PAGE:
Students from all clinics of the Faculty of Dentistry are enrolled in the Centre for Translational Medicine Ph.D. program, and they are all making great progress in their research. Their topics are varied, ranging from the application of artificial intelligence in dentistry to oral surgery. In February, the Dentistry Group (Year 1) was recognized as the best group of the month.

The Dentistry Group (Year 1) of the Centre for Translational Medicine has three group leaders, Prof. Gábor Varga, Dr. Beáta Kerémi, and Dr. Dániel Végh. They are responsible for 20 students, assisted by supervisors. “Last year and the year before, a significant number, more than ten students applied for the Ph.D. program, but this year's enrollment was even higher, we were amazed. We have students from all dental clinics and theoretical departments of the university. We also have international students who entered Ph.D. training. The majority of Dentistry Group's students are residents or specialists” said Gábor Varga.

In the first year of training, Ph.D. students spend four days of the week on research and one day on clinical work, and later this balance reverses. “Learning research methodology is crucial, because dentistry is a manual profession, making it challenging to conduct serious scientific work and achieve scientific results. In Europe, the United States, and China, only the strongest centers publish breakthrough studies, making it difficult to compete. Translational medicine might change this by providing serious tools to our dentists. This includes a well-organized infrastructure, and the help of methodological advisors and statisticians. In the first year, students learn the basics of scientific work, and later, they might help others as methodological advisors.”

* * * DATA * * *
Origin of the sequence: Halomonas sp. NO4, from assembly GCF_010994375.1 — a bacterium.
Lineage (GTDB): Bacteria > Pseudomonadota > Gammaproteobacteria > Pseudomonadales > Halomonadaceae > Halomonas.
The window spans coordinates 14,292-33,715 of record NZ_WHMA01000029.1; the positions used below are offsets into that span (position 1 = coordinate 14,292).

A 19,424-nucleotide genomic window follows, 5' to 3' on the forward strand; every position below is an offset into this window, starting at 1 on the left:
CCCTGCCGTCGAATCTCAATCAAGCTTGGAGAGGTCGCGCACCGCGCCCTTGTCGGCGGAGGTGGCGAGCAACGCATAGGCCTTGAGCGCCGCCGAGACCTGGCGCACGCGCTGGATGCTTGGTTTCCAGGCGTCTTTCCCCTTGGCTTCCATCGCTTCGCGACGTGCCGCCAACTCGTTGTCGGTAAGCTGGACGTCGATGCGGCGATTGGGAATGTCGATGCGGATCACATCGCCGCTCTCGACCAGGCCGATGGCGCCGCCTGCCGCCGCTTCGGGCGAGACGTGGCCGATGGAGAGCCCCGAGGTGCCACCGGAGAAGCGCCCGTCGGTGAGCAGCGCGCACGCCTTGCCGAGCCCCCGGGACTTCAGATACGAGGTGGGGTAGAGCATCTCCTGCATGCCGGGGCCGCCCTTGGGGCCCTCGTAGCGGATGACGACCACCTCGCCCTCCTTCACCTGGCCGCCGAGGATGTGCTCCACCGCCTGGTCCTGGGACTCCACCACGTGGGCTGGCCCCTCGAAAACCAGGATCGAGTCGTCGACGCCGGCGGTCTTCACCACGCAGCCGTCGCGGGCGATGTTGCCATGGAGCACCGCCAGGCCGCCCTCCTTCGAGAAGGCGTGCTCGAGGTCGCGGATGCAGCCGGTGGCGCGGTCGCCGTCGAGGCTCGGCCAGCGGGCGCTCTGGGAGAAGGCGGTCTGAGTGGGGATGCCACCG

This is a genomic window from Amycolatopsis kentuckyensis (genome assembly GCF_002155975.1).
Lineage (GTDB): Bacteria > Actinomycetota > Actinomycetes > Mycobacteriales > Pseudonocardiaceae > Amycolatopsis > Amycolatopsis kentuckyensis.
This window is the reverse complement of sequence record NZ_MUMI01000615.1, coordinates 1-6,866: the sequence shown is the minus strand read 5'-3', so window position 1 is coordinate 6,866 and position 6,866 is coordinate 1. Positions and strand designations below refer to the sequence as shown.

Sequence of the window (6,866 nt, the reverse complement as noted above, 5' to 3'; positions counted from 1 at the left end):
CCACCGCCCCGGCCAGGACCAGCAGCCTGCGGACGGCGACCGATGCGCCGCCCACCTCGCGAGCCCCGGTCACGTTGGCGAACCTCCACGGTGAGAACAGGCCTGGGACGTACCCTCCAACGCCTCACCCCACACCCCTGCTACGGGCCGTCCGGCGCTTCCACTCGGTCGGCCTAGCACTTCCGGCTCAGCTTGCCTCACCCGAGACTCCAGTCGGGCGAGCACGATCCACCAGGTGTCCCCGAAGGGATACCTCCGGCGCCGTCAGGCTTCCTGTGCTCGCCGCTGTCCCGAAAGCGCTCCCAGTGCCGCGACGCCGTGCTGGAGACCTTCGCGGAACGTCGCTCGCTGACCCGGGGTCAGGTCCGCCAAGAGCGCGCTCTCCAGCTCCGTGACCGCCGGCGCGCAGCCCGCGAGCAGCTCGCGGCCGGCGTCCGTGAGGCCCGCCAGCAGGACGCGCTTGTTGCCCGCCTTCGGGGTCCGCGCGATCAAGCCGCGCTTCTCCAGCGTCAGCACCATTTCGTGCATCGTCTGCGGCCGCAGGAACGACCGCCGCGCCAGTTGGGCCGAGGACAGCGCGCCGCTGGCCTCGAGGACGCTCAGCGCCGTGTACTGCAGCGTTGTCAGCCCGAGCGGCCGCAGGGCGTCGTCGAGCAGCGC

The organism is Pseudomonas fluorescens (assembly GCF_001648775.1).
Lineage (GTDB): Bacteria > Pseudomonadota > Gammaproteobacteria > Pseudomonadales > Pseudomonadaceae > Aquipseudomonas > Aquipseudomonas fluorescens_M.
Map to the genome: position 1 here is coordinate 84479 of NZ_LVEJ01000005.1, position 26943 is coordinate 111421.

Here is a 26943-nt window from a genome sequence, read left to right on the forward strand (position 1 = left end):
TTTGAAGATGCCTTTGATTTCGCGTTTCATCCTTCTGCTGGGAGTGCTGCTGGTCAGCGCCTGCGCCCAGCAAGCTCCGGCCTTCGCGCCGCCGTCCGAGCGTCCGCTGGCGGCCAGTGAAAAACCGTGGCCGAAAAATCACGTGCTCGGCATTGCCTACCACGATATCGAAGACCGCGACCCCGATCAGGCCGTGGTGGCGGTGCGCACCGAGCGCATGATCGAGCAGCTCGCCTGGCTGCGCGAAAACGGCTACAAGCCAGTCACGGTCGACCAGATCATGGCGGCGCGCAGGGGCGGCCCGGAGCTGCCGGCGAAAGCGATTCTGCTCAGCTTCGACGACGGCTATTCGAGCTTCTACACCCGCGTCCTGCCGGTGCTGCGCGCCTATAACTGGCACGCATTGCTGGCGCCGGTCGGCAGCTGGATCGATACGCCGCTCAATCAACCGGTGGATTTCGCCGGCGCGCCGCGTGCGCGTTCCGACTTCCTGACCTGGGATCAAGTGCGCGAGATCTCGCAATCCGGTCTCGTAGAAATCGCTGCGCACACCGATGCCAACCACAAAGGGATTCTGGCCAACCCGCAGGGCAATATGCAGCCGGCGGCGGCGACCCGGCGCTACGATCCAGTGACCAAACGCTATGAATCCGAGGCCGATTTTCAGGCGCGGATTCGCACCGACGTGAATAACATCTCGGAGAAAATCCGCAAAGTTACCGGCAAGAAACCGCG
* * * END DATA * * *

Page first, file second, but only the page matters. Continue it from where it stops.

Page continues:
The research topics of the first-year Ph.D. students cover a wide range. For example, they deal with prostheses and implants, as well as the optical and mechanical properties of dental ceramics. One of the students studies periodontal diseases, while an other investigates the properties of enamel and dentin. One student is evaluating the latest advances in digital orthodontics in his Ph.D. work. An interesting research topic is the exploration of HPV-associated diseases in different anatomical areas and their prevention. There are research topics about the application of artificial intelligence, and about oral surgery – for example, there are serious questions about what kind of surgery to perform on a child with cleft palate, and how to structure these surgical procedures. Another hot topic is that many children have soft enamel during tooth eruption. This issue affects 15-20% of children, and the cause is unclear. One Ph.D. student is investigating the potential role of childhood antibiotic use in this condition. So it is remarkable that the group members’ topics are very diverse.

(Szabó Emese)